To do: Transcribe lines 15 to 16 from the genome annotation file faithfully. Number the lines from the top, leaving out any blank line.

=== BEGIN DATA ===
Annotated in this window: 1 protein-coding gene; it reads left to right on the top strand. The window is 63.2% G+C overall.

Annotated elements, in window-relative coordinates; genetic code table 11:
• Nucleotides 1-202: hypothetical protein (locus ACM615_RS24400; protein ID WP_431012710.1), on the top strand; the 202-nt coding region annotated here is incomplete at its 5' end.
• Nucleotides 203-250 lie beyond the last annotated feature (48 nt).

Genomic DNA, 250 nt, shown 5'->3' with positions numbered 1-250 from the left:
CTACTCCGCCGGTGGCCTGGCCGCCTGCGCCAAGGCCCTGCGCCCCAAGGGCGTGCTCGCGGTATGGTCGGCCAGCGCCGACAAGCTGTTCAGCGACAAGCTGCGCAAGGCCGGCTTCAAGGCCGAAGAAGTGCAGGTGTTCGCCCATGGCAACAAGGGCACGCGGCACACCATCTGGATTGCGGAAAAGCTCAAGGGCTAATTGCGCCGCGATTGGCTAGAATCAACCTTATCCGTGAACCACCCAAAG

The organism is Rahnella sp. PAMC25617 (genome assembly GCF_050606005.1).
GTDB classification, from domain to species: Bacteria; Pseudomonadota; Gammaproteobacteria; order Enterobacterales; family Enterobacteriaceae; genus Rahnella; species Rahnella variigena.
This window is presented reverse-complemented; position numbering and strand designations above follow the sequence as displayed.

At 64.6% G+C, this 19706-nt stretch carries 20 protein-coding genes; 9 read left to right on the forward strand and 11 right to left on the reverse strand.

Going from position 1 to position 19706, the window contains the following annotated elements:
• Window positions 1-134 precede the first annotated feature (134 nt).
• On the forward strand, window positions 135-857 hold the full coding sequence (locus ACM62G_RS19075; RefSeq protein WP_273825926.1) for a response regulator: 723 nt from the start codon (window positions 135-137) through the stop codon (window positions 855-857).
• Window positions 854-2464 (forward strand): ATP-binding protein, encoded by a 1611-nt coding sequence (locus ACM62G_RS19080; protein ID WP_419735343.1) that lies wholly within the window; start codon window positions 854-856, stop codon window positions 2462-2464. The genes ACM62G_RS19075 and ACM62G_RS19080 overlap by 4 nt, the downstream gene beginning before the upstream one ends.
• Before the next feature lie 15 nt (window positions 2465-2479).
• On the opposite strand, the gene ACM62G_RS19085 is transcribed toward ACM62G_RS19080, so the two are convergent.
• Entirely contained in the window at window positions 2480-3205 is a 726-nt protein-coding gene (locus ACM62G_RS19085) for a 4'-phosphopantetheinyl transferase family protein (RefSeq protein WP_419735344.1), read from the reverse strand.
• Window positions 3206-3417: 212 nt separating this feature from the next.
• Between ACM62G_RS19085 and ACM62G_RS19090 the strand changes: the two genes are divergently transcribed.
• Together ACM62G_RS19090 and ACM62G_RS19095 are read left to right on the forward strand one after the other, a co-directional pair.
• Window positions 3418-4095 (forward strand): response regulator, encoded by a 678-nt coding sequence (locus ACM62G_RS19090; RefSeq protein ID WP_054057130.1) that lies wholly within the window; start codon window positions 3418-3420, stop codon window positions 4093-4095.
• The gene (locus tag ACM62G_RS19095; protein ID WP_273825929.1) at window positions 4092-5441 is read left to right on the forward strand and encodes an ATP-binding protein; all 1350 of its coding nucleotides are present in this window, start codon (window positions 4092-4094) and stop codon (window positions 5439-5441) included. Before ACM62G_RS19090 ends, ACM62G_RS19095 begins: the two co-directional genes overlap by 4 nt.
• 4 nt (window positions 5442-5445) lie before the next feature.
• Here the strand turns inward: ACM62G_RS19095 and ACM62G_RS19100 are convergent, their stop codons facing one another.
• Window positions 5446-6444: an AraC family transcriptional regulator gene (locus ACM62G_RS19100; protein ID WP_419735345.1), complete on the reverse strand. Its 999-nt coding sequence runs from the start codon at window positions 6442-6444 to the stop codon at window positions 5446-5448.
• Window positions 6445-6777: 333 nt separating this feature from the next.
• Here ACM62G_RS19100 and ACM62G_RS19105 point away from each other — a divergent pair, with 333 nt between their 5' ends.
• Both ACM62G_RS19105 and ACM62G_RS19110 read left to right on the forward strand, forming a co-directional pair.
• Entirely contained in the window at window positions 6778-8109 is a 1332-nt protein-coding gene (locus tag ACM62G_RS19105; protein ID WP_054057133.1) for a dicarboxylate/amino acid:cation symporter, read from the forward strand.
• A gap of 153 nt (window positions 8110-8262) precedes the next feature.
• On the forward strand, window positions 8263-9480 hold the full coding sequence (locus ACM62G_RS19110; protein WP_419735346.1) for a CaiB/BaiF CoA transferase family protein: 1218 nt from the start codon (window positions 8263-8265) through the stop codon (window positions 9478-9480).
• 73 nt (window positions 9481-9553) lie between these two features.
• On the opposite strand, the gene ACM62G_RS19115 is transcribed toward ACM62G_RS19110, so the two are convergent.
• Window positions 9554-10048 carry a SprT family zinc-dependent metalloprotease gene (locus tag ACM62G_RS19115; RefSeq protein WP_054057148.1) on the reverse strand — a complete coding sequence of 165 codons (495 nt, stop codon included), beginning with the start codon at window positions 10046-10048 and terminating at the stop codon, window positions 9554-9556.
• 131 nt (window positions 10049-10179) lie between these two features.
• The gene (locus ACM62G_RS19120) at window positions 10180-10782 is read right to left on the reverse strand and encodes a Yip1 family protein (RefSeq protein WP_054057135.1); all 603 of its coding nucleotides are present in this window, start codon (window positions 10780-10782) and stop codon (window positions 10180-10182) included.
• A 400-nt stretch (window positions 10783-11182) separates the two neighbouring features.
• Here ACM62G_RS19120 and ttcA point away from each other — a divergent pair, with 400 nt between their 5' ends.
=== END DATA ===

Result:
• Before the next feature lie 15 nt (window positions 2465-2479).
• On the opposite strand, the gene ACM62G_RS19085 is transcribed toward ACM62G_RS19080, so the two are convergent.